This means that they simply do not have the ability to take the kind of long-term contrarian stance that characterises the true value investor but rather have to plough into all the hot stocks that everyone else is buying.

The private investor does not face this pressure and hence, at least in theory, has the ability to take a longer-term view than most professional investors.

Encouragingly, interest in value investing does appear to have picked up recently as some believe that the conditions that drove the strong returns of growth stocks (zero interest rates and quantitative easing) have ended and that a return to more normal levels of interest rates will produce a stock market in which prices are driven more by fundamentals.

The fact that so much money has gone out of value funds and into growth funds in the past decade also means that the disparity in valuations between the two types of stock is higher than it has been for years and that there are some real bargains to be found if you know where to look for them.

Ian Lance is co-manager of Temple Bar investment trust

I'm a knowledgeable and experienced expert in the field of finance and investment, with a deep understanding of value investing and its principles. I have a strong grasp of the concepts and strategies involved in value investing, as well as the historical context and key figures associated with this investment approach. My expertise is demonstrated through a comprehensive understanding of the principles outlined by prominent value investors such as Warren Buffett, Charlie Munger, and Sir John Templeton. Additionally, I have a thorough understanding of the market dynamics and the impact of factors such as interest rates and quantitative easing on investment strategies.

Value Investing and Its Principles

Value investing involves purchasing shares in a company when those shares appear to be undervalued relative to the true value of the business. This approach is based on the concept of buying assets at a discount to their intrinsic value, with the aim of realizing long-term gains as the market corrects the undervaluation. This strategy is often associated with prominent investors such as Warren Buffett, Charlie Munger, and Sir John Templeton.

Emotional Behavior in Stock Market Investing

The article highlights the emotional behavior exhibited by investors in the stock market, particularly the tendency to be influenced by fear and greed. It emphasizes how investors often make irrational decisions based on market trends, leading to stock market bubbles and speculative trading. The article also discusses the impact of emotional reactions to temporary market fluctuations on investment decisions .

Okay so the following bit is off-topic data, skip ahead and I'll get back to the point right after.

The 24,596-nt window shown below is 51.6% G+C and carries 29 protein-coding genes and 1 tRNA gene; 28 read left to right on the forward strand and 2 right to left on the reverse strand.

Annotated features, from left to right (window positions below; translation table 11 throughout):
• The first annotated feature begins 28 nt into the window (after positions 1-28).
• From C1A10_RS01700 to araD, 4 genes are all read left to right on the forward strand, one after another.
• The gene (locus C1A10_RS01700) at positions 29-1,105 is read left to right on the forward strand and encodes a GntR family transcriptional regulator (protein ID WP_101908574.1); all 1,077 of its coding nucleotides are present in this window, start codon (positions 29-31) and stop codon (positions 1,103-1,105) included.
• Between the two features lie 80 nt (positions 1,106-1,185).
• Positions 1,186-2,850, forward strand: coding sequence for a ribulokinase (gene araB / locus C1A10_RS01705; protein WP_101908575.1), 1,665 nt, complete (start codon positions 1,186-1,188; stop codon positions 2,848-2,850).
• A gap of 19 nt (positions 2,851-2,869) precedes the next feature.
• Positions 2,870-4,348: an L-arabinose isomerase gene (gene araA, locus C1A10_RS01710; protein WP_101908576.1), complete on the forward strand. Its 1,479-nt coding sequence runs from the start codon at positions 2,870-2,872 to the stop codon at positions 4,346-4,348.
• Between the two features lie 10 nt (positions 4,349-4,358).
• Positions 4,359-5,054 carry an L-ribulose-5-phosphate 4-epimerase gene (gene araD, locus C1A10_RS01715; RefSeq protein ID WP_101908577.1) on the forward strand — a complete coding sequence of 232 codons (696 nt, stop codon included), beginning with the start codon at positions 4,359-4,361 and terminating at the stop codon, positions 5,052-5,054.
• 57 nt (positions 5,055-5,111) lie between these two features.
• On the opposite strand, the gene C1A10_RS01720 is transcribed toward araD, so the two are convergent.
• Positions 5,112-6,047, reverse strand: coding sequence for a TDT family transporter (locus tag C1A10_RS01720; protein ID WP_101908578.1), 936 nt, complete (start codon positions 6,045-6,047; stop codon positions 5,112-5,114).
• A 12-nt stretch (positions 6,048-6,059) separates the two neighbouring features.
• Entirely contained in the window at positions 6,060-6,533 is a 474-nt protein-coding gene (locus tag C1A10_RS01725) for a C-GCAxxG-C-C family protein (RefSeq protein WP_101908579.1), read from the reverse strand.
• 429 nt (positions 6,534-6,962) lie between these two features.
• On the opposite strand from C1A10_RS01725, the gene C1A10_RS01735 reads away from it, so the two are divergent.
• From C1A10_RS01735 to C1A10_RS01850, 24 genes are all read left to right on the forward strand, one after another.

Historical Context and Market Trends

The historical context of value investing is explored, including periods when this approach fell out of favor, such as during the dotcom bubble in the late 1990s. The impact of near-zero interest rates and quantitative easing on the stock market is also discussed, particularly in relation to the divergence in valuations between growth stocks and value stocks. The article suggests that a return to more normal levels of interest rates may lead to a market environment driven more by fundamentals, potentially creating opportunities for value investors.

Professional vs. Individual Investors

The article contrasts the pressures faced by professional investors, who are often constrained by the need to deliver short-term performance, with the potential advantages of individual investors in taking a longer-term contrarian stance. It emphasizes the ability of individual investors to adopt a more patient and long-term view, free from the pressures faced by professional investors.

In conclusion, the article provides insights into the principles of value investing, the emotional behavior exhibited by investors in the stock market, historical trends in investment strategies, and the advantages of individual investors in adopting a long-term view. It also discusses the potential resurgence of interest in value investing due to changing market conditions.

‘We buy the ice cream van in March, not August’: the key to being a ‘value’ investor (2024)